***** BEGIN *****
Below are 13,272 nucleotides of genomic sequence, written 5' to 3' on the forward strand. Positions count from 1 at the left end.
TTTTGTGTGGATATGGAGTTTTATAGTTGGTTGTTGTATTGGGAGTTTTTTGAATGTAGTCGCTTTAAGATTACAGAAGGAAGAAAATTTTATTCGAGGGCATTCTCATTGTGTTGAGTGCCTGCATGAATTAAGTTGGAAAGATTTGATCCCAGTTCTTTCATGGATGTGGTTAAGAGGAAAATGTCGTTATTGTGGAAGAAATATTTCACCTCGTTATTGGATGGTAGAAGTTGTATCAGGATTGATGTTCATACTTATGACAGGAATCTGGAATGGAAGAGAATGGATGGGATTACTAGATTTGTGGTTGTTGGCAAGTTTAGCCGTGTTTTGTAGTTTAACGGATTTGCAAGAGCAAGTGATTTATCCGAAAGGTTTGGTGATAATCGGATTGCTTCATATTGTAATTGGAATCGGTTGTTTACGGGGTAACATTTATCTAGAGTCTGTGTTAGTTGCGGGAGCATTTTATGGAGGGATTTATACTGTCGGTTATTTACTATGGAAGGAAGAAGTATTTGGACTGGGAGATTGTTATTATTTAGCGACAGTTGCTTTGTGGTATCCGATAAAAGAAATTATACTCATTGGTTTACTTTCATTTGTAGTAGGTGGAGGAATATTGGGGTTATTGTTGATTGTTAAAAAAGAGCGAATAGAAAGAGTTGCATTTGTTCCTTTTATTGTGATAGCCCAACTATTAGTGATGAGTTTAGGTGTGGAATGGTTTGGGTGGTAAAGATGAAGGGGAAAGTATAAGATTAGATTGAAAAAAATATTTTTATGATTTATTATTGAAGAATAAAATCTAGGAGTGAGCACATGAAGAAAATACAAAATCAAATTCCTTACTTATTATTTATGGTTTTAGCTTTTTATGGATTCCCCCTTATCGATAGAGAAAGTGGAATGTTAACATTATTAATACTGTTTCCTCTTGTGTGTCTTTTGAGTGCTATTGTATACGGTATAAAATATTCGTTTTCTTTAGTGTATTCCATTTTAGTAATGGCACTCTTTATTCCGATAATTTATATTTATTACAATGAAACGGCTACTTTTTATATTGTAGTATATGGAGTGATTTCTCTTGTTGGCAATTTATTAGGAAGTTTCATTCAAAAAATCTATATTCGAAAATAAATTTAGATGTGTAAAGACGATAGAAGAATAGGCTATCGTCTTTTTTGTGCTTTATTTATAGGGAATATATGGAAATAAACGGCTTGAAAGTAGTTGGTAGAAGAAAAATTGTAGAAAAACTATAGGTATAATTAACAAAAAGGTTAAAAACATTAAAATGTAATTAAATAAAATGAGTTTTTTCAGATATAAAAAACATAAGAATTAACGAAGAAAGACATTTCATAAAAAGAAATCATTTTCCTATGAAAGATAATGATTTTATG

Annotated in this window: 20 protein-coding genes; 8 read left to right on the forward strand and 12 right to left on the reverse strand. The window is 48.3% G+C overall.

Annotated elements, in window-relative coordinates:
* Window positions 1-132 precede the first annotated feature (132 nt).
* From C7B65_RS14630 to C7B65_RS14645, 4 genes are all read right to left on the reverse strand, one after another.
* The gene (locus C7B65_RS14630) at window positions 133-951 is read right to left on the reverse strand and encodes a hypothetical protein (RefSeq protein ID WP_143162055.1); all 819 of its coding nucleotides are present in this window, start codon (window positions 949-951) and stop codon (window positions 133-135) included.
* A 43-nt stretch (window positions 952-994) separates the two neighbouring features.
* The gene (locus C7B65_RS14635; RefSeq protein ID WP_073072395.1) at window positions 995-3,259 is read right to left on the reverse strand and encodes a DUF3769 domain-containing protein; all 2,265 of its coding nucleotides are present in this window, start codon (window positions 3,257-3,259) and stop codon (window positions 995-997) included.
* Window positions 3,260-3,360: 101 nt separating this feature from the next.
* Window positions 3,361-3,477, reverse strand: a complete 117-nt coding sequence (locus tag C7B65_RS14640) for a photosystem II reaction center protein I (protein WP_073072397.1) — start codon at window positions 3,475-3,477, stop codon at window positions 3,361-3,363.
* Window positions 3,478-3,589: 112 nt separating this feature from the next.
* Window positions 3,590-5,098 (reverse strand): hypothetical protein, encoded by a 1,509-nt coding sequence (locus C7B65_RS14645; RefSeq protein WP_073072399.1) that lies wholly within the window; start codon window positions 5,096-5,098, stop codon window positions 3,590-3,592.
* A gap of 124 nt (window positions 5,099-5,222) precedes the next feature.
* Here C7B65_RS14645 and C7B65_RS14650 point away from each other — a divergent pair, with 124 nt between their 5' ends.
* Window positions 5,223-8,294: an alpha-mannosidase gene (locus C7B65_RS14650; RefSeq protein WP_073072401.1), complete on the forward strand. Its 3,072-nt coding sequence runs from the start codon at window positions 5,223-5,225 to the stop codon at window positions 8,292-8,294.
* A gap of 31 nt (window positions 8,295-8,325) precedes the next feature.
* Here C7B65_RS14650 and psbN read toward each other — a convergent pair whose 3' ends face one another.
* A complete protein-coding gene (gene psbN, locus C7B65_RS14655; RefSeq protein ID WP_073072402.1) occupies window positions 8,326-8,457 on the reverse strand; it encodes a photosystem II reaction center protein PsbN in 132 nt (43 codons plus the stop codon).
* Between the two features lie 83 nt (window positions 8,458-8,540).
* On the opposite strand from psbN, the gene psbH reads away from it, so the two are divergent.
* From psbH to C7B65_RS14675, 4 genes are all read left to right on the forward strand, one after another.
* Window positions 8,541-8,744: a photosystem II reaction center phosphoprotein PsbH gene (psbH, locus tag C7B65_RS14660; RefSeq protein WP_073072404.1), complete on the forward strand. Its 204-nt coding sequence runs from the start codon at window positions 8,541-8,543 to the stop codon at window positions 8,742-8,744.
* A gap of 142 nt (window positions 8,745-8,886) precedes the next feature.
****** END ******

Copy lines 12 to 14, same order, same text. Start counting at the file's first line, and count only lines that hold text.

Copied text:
* Window positions 3,478-3,589: 112 nt separating this feature from the next.
* Window positions 3,590-5,098 (reverse strand): hypothetical protein, encoded by a 1,509-nt coding sequence (locus C7B65_RS14645; RefSeq protein WP_073072399.1) that lies wholly within the window; start codon window positions 5,096-5,098, stop codon window positions 3,590-3,592.
* A gap of 124 nt (window positions 5,099-5,222) precedes the next feature.